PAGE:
Deputy Mayor Will Not Participate in Honeywell Proceedings

Bruce Sisler is the second committee member to recuse himself after conflict of interest concerns raised.

A few weeks after calling the conflict of interest allegations "political retaliation," Morris Township's deputy mayor announced Tuesday he will recuse himself from all Honeywell proceedings.

Deputy Mayor Bruce Sisler said in a prepared statement that he does not believe a conflict exists, but he chose to step down because he doesn't want any more delays, and believes "the future of Morris Township depends on this process moving forward."

Sisler's recusal comes just a few weeks after it was with Assemblyman Anthony Bucco Jr. could pose a conflict of interest when voting in the plan to redevelop Honeywell's property.

"After more than two years of open public hearings, resident input, and deliberation, it’s time to move the Honeywell process forward," he said in the statement. "Unfortunately, resolution of this important project has been beset by numerous delays and distractions."

Township Attorney John Mills said at the Aug. 16 meeting that Bucco has been public in stating that he's in favor of keeping Honeywell's headquarters in New Jersey, which could be seen as a conflict in Sisler's vote.

That meeting—which was supposed to be the first public hearing on the zoning ordinance—was delayed until this Thursday.

That was the second delay of the first hearing, after for his potential conflict of interest involving his wife's former employment at the company, where she still holds a pension fund and retiree savings plan.

Sisler, who after Grayzel recused himself, said in his years of serving the township and the state, he has never dealt with a conflict regarding Honeywell or any other issue before the township committee.

“My objective has always been to put Morris Township and its residents first, doing so without any thought of personal gain—monetary or otherwise," he said. "Likewise, the objective of my employer, Assemblyman Anthony Bucco, for whom I am Chief of Staff, is to serve in the best interests of all New Jerseyans and towns in the 25th Legislative District equally, including Morris Township."

Mayor Peter Mancuso said he agrees with Sisler's decision to recuse himself to move the process forward.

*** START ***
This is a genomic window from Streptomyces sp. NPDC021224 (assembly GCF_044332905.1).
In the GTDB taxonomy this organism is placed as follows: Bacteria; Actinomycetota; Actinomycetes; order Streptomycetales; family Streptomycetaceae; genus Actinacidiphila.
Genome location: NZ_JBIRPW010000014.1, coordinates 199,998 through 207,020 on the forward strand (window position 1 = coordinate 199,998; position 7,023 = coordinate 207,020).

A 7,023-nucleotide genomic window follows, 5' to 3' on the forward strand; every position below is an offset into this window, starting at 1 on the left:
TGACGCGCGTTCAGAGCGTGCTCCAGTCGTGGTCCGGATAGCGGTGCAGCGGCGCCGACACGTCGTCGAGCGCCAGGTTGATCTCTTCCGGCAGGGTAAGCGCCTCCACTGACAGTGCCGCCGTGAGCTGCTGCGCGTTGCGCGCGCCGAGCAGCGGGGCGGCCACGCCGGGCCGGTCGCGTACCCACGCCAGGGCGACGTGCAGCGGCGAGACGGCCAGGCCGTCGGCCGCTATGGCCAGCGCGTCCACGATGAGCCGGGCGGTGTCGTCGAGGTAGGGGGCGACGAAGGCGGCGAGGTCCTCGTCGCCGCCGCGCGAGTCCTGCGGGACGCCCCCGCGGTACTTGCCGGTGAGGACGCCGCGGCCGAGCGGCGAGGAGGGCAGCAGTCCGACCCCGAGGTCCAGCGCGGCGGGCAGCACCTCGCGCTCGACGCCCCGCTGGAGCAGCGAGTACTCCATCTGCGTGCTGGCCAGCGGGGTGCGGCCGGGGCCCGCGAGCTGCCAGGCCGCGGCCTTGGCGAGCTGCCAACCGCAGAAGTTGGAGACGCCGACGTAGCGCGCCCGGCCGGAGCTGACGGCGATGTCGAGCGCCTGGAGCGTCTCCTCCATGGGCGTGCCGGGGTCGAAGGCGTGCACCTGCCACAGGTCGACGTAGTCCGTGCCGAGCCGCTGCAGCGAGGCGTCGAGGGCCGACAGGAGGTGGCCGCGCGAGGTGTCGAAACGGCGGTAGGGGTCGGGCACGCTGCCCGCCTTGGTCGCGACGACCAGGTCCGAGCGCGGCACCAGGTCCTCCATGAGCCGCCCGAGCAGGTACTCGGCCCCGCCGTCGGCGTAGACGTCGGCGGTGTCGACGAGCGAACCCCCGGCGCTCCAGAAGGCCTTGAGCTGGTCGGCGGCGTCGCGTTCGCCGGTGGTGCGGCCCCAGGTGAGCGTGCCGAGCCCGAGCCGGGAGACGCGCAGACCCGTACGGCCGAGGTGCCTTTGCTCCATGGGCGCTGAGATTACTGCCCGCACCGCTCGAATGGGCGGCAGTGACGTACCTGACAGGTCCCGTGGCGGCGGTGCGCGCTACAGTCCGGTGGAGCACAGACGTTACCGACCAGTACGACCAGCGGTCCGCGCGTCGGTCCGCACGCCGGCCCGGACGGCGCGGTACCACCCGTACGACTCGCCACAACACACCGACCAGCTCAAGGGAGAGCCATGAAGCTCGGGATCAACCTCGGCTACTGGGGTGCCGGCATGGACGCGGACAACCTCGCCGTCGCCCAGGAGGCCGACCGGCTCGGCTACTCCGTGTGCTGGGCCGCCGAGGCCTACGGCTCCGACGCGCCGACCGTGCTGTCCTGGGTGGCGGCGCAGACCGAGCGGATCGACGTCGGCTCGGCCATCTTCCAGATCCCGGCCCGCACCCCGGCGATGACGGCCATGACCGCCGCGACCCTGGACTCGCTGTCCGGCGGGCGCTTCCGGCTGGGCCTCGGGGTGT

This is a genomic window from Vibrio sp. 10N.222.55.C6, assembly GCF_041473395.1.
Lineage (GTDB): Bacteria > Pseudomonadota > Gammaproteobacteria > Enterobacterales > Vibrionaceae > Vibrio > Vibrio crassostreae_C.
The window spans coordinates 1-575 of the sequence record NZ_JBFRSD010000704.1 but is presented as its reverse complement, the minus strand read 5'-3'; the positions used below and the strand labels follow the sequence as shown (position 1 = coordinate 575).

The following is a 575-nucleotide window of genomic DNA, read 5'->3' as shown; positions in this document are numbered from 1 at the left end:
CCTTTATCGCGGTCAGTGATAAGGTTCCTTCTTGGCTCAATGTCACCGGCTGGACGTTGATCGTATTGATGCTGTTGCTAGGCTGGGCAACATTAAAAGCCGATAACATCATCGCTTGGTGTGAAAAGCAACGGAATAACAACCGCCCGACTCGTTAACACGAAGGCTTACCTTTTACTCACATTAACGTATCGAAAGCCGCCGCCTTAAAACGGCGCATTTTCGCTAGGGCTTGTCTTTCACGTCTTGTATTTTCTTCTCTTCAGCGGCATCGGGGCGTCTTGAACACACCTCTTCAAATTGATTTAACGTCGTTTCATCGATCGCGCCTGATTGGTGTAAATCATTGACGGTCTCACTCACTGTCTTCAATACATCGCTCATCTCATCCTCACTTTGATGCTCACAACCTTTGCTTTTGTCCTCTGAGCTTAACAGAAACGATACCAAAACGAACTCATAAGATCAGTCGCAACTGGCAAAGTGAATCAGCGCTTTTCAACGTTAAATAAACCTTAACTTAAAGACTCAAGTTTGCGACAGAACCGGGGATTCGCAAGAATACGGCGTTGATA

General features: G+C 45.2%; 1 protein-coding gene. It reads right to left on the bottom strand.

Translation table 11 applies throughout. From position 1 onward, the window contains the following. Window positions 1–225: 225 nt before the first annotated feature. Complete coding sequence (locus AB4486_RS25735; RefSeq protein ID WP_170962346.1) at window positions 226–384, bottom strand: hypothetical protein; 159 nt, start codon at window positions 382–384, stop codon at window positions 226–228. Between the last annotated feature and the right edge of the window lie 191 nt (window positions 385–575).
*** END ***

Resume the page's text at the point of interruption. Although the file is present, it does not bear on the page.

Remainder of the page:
"I'm glad he recused himself," Mancuso said. "Depending on what goes on legally, we'll see what this leads to and how we can ge back to business and hopefully get things adjudicated."

Mancuso said he's waiting to hear from Mills to see where the process goes from here and what the legal ramifications are. The procedure will be announced at Thursday's hearing, but Mancuso said both Sisler and Grayzel still have the chance at commenting in the public portion.

Now with two less votes on the Honeywell redevelopment plan, which is looking to add 235 townhomes, office and lab space on its 147 acre property, the first hearing will be Thursday when financial and traffic experts will make presentations before the public comment.

Although now without a vote, Sisler said he is still looking forward to the final outcome for what is best for Morris Township.

"I look forward to a swift resolution to this distraction so that my fellow committee members and I can get back to work in protecting, preserving, and enhancing Morris Township’s quality of life," he said.

Rob Burke September 04, 2012 at 11:23 PM
As Homer Simpson would say, "Doh!"
Rob Burke September 05, 2012 at 12:26 PM
Query to Mr. Mills: When Mr. Grayzel recused himself, you required the Township Committee to reintroduce the ordinance prior to a public hearing. Do you intend to be consistent with Mr. Sisler's recusal? Will tomorrow nights proceedings be limited to the reintroduction of the ordinance, without any hearing? I'm sure there are many residents who would appreciate knowing...
David F Denman September 05, 2012 at 06:01 PM
It's funny how it's "political retaliation" when it regards Mr. Sisler but politics had nothing to do with Mr. Grayzel having to recuse himself. Right!
Rob Burke September 05, 2012 at 09:33 PM
The funny thing is that Town Attorney Mills first opined, to me, in writing, that Sisler didn't have a conflict. The whole Bucco Family thing was irrelevant. Only when it became clear that I would challenge that ruling in court did Mills start singing a different song. It will be interesting to see if Sisler can control himself given these developments. I hear he has a history of impulsiveness that doesn't always reflect the best judgment.


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